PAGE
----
“How much?” I asked.


“£50.”


Airpods are typically around £200, so when I heard this, I was excited, but also slightly suspicious. Did this man have any affiliation with Apple? Was he actually an official retailer?


“How come they’re so cheap,” I asked. “Are they real?” “Yes of course they’re real,” he said, pulling the box out of his pocket. “Take a look.”


He handed me the box. I was surprised he let me hold the box without being scared I’d flee. It was a tremendous amount of trust he was putting in me. I felt guilty for the lack of trust I was paying in return.


I opened the box up and examined the Airpods. They looked real. On the Airpod case, it said, “Designed by Apple in California” which is what’s written on all official Apple products. Hmmm.


“Are they stolen?” I asked.


“£50. You want Airpods or not?”


“I’ll take that as a yes.”


I felt conflicted. It was a bargain, but was it right for me to buy a stolen item? Is that how my mother raised me? Yes it is, but shouldn’t I be breaking free from that? But then, it’s a dog-eat-dog world. If I don’t buy these now, what if he sells them to another up-and-coming-maybe-already-came comic? What if the TV executive I imagine changing my life sees this other comic with their Airpods and deems them a more serious proposition. Every micro-decision you make matters.


Maybe if I got these Airpods it wouldn’t just convince TV executives I was serious, it would convince me. I would walk round with the confidence of a somebody. I would be one of Them. Was the part of me that didn’t want to purchase them actually plagued by a guilt about them being stolen? Or was part of me scared to move forward in my life? Yes, my life was humdrum, but humdrum was what I knew. Maybe I wasn’t cut out for the next level – fame, success, podcasts about dealing with chronic anxiety transmitted to my ear drums with complete crispness.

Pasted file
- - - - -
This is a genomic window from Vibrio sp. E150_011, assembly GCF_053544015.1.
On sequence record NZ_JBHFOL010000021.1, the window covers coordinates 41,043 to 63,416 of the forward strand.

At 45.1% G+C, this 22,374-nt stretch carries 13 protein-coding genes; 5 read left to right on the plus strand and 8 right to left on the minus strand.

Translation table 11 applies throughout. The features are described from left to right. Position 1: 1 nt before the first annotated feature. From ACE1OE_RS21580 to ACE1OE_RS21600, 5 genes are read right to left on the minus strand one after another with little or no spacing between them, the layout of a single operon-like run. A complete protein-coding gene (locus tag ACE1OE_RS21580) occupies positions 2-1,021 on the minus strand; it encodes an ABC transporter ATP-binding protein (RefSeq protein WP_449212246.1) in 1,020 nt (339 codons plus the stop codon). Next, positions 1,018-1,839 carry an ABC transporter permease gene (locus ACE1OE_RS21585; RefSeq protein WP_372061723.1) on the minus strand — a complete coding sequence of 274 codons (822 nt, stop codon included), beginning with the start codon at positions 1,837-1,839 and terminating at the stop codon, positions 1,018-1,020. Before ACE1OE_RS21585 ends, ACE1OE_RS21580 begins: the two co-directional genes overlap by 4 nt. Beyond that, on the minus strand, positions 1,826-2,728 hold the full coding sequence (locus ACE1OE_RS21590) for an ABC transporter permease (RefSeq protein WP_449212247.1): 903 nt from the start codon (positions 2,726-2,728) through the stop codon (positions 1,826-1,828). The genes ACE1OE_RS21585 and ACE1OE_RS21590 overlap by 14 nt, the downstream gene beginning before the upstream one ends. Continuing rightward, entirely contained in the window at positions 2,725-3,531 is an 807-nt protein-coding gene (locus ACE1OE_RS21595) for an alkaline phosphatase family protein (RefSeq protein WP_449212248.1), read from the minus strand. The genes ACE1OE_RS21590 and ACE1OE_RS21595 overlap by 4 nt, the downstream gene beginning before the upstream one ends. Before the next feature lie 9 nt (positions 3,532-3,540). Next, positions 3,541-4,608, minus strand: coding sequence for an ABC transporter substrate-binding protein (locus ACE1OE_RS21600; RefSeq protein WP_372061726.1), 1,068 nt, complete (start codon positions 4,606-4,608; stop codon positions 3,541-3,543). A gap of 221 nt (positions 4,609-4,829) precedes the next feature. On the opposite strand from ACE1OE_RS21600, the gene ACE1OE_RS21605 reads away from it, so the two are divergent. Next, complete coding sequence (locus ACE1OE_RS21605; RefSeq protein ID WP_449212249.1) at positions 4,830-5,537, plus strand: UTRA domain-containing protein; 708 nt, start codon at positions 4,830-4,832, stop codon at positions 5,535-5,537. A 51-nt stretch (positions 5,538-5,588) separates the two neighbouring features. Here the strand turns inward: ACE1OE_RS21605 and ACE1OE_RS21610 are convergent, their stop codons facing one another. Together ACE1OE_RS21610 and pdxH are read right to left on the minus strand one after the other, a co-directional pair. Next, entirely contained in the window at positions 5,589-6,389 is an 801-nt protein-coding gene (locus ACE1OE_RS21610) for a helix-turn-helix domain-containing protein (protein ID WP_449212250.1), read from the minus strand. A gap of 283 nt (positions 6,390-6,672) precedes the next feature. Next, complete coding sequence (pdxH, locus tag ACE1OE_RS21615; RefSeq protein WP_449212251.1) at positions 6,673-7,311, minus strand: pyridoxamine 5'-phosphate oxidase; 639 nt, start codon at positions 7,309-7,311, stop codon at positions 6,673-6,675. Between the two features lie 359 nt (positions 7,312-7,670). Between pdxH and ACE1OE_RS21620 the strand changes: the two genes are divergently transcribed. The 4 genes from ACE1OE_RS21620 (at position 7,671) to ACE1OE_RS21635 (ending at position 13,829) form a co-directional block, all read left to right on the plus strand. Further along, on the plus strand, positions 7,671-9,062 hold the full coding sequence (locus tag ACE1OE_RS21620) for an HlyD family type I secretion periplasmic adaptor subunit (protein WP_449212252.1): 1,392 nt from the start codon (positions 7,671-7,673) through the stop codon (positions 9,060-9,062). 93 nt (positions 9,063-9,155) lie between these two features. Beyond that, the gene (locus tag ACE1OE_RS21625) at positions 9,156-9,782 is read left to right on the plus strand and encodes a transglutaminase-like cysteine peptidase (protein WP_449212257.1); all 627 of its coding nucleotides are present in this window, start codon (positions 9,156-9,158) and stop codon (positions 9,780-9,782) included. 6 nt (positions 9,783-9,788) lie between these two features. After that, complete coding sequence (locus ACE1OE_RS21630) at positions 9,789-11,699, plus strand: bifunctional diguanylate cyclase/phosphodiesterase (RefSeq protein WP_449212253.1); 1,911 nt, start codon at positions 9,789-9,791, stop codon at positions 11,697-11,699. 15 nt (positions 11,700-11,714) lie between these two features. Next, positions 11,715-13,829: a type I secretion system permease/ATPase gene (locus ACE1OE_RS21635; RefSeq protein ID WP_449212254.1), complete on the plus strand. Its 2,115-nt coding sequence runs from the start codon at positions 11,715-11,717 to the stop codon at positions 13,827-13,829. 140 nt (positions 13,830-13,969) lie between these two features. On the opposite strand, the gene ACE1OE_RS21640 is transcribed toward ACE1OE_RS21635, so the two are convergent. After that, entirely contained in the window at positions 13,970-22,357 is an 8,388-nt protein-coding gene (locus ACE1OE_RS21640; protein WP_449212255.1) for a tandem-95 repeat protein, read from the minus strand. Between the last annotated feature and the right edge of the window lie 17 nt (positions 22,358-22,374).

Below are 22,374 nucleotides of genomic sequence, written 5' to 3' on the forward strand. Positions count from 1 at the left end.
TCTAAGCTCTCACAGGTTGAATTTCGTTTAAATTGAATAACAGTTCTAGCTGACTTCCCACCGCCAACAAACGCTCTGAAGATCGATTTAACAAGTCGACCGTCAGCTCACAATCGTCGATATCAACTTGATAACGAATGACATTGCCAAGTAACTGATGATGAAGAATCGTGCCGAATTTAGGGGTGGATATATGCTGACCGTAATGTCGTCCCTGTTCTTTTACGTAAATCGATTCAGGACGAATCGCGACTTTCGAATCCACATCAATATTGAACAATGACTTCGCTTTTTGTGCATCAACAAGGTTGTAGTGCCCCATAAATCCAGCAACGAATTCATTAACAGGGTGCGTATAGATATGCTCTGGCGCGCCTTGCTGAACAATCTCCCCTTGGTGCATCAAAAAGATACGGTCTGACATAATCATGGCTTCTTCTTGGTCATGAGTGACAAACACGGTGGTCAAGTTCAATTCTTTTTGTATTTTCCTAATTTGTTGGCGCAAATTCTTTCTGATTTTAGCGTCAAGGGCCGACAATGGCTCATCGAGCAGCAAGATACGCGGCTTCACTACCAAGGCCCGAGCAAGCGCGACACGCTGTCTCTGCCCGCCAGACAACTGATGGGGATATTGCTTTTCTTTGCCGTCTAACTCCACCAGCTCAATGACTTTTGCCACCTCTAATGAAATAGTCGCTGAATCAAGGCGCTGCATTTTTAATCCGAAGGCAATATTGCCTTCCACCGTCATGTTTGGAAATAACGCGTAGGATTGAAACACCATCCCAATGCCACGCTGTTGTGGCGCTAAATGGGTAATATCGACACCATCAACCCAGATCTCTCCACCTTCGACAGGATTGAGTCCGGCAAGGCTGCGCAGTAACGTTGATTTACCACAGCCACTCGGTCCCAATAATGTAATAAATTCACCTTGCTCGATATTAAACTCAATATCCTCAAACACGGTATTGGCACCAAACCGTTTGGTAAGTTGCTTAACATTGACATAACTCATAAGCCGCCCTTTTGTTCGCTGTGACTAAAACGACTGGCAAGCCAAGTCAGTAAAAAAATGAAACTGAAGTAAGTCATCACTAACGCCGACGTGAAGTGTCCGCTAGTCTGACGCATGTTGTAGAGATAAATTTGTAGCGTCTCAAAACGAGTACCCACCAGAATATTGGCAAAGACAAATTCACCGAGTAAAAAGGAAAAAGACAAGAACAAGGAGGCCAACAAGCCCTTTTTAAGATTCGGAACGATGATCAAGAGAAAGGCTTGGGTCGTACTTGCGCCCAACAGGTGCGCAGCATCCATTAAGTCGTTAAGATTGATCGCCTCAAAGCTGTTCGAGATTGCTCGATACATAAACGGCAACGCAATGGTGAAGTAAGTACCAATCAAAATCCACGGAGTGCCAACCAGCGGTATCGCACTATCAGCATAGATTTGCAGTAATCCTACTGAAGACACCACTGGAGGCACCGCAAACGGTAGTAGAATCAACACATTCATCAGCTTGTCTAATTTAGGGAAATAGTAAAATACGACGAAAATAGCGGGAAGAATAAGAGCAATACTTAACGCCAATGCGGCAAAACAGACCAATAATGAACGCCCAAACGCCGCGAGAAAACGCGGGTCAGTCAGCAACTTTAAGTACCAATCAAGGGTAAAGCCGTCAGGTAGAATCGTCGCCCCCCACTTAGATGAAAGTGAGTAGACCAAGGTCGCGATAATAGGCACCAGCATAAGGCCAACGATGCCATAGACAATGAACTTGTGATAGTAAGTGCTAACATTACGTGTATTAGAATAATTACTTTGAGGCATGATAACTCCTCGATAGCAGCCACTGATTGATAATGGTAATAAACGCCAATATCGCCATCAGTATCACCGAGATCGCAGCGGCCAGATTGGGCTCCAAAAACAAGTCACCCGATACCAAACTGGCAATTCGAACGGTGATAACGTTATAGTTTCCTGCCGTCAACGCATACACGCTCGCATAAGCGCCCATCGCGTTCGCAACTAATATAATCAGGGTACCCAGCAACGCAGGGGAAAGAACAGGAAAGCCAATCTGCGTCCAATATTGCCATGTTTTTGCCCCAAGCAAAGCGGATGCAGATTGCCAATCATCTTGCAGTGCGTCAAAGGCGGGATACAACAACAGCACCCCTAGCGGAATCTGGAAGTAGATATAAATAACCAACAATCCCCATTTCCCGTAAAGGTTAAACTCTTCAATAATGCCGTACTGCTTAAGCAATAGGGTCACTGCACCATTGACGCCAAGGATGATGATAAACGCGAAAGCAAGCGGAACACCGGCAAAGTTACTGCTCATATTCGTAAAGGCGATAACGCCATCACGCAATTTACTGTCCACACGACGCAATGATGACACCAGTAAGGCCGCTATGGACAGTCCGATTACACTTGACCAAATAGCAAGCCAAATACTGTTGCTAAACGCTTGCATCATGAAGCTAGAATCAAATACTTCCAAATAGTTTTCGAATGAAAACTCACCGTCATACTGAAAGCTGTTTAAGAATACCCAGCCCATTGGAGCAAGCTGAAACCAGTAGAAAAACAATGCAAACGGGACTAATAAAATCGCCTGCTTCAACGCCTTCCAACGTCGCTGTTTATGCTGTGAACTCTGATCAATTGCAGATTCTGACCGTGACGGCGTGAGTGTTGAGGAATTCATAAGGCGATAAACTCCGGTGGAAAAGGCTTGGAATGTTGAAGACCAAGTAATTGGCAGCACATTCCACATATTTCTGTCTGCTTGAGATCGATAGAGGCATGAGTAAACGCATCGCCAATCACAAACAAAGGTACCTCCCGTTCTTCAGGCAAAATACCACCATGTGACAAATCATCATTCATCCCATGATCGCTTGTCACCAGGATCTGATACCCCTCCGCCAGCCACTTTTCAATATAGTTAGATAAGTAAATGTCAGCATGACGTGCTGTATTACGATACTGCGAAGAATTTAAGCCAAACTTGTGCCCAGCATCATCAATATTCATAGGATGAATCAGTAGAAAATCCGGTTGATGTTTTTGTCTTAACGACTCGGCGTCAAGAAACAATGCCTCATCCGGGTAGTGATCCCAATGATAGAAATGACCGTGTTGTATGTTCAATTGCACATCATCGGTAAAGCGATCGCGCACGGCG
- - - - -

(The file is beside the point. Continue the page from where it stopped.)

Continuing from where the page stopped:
“£50. Airpods. You want?”


He seemed irritated by this point. I’d just done two paragraphs of pondering in my mind, so I could see why. I felt I needed to make a decision. This was London. People had places to be, even people who sold stolen goods.


“I’ll take them.”


I didn’t have £50 on me, so we went to a nearby cash point to get the deal done.


I walked away, beaming with excitement. This felt like the start of something. I arrived at Costa Coffee, ordered my latte and opened my laptop, ready to write, ready to see what jokes I could put together to make a name for myself in this city. I felt a little bit in love with London at that moment, and slightly guilty about the anti-London chip I carried on my shoulder.


The reason everything is in London is because that’s where the winners are. This is where people go to make it. They take chances. The man on the street selling Airpods was an example of that. So were Sergio and Bruno Costa, the two founders of the very institution I sat in. They moved to London from Italy decades ago and made a name for themselves here.


I was inspired. I had to stop looking at successful people as part of a Them. Them is I. I is Them.


I opened the Spotify app in order to put on a playlist of Binaural Beats, lyric-less music that puts me into a mediative state that brings the dick jokes to the centre of my consciousness.


I got out my new Airpods, excited to start my new life of fearless creative striving. I paired the Airpods to my phone.


A message popped up on the screen.


“These headphones could not be verified as genuine Airpods.”





I pressed play on my playist.


They sounded like shit.


Anyway, that’s about it.


Cya x,